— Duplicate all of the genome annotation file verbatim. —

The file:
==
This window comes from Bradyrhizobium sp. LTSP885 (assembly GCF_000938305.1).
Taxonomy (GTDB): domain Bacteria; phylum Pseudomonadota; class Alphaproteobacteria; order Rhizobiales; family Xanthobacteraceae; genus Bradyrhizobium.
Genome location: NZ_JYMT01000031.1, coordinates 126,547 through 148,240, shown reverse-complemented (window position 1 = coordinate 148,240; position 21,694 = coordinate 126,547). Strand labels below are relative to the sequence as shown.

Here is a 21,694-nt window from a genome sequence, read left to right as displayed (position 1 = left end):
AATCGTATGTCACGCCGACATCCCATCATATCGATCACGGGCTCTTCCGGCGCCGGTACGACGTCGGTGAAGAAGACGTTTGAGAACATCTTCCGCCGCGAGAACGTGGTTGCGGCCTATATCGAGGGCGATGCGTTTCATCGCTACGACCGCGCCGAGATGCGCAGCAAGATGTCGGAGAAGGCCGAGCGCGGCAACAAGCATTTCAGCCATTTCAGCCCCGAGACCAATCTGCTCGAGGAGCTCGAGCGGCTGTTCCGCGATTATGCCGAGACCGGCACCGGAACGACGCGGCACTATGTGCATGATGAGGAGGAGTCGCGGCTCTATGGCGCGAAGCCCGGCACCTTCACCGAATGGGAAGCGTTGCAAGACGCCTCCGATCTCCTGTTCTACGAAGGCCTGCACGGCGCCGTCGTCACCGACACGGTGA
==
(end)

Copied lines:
This window comes from Bradyrhizobium sp. LTSP885 (assembly GCF_000938305.1).
Taxonomy (GTDB): domain Bacteria; phylum Pseudomonadota; class Alphaproteobacteria; order Rhizobiales; family Xanthobacteraceae; genus Bradyrhizobium.
Genome location: NZ_JYMT01000031.1, coordinates 126,547 through 148,240, shown reverse-complemented (window position 1 = coordinate 148,240; position 21,694 = coordinate 126,547). Strand labels below are relative to the sequence as shown.

Here is a 21,694-nt window from a genome sequence, read left to right as displayed (position 1 = left end):
AATCGTATGTCACGCCGACATCCCATCATATCGATCACGGGCTCTTCCGGCGCCGGTACGACGTCGGTGAAGAAGACGTTTGAGAACATCTTCCGCCGCGAGAACGTGGTTGCGGCCTATATCGAGGGCGATGCGTTTCATCGCTACGACCGCGCCGAGATGCGCAGCAAGATGTCGGAGAAGGCCGAGCGCGGCAACAAGCATTTCAGCCATTTCAGCCCCGAGACCAATCTGCTCGAGGAGCTCGAGCGGCTGTTCCGCGATTATGCCGAGACCGGCACCGGAACGACGCGGCACTATGTGCATGATGAGGAGGAGTCGCGGCTCTATGGCGCGAAGCCCGGCACCTTCACCGAATGGGAAGCGTTGCAAGACGCCTCCGATCTCCTGTTCTACGAAGGCCTGCACGGCGCCGTCGTCACCGACACGGTGA